The American Frontier used to refer to the Old West where numerous individuals committed their lives to finding a new life, creating a new town, and experiencing numerous hardships and adventures in the process. In the present, however, the West has been depicted more and more as the era of gunslingers, cowboys, bandits, and saloons. These perceptions of the west although showing part of the culture of the Old West, these images and impressions greatly detract from the depth of what the American Frontier was truly about. Even the word “frontier” has come to be used in a completely different manner. Instead of referring to a boundary between the backward past and the promising future, the frontier is now simply used to describe something newer and more advanced.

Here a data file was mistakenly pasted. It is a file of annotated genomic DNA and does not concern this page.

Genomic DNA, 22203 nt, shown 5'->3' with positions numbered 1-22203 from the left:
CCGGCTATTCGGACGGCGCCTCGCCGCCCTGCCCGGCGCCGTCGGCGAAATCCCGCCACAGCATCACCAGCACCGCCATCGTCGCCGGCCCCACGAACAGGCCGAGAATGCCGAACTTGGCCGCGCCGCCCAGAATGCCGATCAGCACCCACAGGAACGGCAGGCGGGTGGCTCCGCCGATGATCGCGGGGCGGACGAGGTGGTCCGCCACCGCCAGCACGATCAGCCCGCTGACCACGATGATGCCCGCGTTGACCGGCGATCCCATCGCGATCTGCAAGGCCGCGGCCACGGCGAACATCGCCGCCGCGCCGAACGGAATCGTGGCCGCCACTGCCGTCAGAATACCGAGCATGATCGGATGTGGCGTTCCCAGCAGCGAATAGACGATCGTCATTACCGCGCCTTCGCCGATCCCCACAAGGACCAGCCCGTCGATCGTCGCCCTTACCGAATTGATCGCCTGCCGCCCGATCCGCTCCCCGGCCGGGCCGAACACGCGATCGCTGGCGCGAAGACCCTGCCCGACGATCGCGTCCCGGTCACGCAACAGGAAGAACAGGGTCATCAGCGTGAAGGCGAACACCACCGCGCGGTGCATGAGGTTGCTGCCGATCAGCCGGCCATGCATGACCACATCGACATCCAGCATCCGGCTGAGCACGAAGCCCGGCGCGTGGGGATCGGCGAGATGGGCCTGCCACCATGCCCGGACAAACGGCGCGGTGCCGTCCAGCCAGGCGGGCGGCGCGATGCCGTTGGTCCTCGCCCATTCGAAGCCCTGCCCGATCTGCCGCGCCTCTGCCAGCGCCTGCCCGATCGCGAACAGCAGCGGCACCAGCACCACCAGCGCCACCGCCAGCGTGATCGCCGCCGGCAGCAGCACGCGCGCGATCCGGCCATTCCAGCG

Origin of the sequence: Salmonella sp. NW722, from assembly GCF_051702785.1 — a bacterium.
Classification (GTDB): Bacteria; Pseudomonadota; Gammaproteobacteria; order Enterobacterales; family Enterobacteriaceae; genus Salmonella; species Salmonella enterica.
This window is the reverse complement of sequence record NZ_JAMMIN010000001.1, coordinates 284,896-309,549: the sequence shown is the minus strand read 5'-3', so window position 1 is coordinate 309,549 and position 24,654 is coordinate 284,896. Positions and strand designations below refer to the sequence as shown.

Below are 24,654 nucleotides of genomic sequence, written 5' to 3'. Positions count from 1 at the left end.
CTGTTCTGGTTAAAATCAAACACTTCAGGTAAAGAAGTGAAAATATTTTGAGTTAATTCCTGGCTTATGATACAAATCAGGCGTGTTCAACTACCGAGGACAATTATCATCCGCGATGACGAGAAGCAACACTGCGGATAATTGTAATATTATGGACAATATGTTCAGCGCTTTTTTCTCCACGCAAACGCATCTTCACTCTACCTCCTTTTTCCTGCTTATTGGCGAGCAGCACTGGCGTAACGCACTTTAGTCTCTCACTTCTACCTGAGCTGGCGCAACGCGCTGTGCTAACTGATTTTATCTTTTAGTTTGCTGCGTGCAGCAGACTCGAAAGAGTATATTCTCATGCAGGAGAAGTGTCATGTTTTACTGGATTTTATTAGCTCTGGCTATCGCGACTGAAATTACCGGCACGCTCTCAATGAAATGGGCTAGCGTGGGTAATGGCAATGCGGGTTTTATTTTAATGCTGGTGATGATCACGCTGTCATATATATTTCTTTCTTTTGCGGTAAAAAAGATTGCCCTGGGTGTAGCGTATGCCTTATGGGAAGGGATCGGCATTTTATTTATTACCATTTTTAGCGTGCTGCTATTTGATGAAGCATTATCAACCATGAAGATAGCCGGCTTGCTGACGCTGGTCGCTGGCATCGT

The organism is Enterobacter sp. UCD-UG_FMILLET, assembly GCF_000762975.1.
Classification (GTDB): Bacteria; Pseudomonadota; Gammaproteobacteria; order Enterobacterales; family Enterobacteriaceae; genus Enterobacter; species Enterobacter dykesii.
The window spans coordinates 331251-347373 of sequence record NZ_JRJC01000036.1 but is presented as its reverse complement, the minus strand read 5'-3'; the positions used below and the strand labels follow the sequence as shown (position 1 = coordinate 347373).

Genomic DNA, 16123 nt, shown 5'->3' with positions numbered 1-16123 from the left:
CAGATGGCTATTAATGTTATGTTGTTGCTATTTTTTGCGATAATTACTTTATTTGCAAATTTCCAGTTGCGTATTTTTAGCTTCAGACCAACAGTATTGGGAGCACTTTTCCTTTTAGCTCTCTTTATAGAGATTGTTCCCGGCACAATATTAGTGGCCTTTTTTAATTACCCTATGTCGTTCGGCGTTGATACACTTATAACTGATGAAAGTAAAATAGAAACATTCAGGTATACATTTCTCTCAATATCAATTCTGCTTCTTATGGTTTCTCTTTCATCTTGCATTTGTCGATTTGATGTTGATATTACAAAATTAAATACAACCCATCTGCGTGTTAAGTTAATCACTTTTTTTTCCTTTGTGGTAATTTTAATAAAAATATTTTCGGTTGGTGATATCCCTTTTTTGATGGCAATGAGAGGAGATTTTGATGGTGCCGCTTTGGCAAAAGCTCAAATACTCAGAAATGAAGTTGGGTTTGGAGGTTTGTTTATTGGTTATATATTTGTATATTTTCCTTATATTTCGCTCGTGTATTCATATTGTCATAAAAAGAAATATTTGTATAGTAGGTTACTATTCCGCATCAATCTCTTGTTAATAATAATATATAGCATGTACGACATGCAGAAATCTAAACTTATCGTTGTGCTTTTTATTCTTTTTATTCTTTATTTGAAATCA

In the works of both Steinbeck and McMurtry, this change in the conception of the American Frontier and the West has already been referred to. In both works, especially in Steinbeck’s The Leader of the People, the Western Frontier is said to have already “closed”. There is no more land to explore and the expansion has ended. But as the grandfather says, the frontier did not mean reaching the endpoint of the expansion, it was the adventure and the experience of being at the head of the wagons, of being at the head of “westerning”. Because the goals of today’s society are different from the goals of the times of the Old West, the characters also need to change to adapt to the New West. This is by using the same spirit of adventurism and exploration that they used in the time of western expansion and applying this in the present time of expansion of science and technology. Today’s expansion is not in terms of land and property but of the mind and innovation. An open mind is needed for the old characters who experienced the times of the Wild West. They need to be ready to accept that the brute and brawn they used to claim the lands of the Old West need to be laid down to establish successful towns of the new age.